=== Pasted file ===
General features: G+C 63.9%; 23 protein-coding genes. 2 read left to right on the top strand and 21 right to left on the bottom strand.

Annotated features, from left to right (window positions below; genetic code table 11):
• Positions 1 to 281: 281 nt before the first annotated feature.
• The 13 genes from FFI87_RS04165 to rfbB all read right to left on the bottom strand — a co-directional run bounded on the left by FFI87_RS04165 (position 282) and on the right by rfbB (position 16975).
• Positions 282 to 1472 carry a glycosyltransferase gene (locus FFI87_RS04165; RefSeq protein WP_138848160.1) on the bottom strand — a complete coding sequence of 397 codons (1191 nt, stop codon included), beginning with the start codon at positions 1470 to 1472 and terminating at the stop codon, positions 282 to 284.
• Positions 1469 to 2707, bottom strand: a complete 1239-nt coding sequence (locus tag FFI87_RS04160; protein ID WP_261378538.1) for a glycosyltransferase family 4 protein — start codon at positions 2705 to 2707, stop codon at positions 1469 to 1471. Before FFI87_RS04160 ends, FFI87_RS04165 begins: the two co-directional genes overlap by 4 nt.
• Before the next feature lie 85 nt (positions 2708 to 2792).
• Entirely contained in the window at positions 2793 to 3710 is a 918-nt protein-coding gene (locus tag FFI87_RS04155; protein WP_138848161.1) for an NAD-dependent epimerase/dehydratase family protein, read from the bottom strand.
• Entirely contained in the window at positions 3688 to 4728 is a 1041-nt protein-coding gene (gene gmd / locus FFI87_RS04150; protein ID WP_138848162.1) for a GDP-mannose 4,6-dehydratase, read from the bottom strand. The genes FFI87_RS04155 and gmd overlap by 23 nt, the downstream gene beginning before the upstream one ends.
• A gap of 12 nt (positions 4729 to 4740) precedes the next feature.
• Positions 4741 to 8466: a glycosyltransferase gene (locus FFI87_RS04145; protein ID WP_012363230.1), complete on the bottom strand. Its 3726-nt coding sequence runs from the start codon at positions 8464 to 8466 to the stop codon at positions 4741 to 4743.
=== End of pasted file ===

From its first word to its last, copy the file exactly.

General features: G+C 63.9%; 23 protein-coding genes. 2 read left to right on the top strand and 21 right to left on the bottom strand.

Annotated features, from left to right (window positions below; genetic code table 11):
• Positions 1 to 281: 281 nt before the first annotated feature.
• The 13 genes from FFI87_RS04165 to rfbB all read right to left on the bottom strand — a co-directional run bounded on the left by FFI87_RS04165 (position 282) and on the right by rfbB (position 16975).
• Positions 282 to 1472 carry a glycosyltransferase gene (locus FFI87_RS04165; RefSeq protein WP_138848160.1) on the bottom strand — a complete coding sequence of 397 codons (1191 nt, stop codon included), beginning with the start codon at positions 1470 to 1472 and terminating at the stop codon, positions 282 to 284.
• Positions 1469 to 2707, bottom strand: a complete 1239-nt coding sequence (locus tag FFI87_RS04160; protein ID WP_261378538.1) for a glycosyltransferase family 4 protein — start codon at positions 2705 to 2707, stop codon at positions 1469 to 1471. Before FFI87_RS04160 ends, FFI87_RS04165 begins: the two co-directional genes overlap by 4 nt.
• Before the next feature lie 85 nt (positions 2708 to 2792).
• Entirely contained in the window at positions 2793 to 3710 is a 918-nt protein-coding gene (locus tag FFI87_RS04155; protein WP_138848161.1) for an NAD-dependent epimerase/dehydratase family protein, read from the bottom strand.
• Entirely contained in the window at positions 3688 to 4728 is a 1041-nt protein-coding gene (gene gmd / locus FFI87_RS04150; protein ID WP_138848162.1) for a GDP-mannose 4,6-dehydratase, read from the bottom strand. The genes FFI87_RS04155 and gmd overlap by 23 nt, the downstream gene beginning before the upstream one ends.
• A gap of 12 nt (positions 4729 to 4740) precedes the next feature.
• Positions 4741 to 8466: a glycosyltransferase gene (locus FFI87_RS04145; protein ID WP_012363230.1), complete on the bottom strand. Its 3726-nt coding sequence runs from the start codon at positions 8464 to 8466 to the stop codon at positions 4741 to 4743.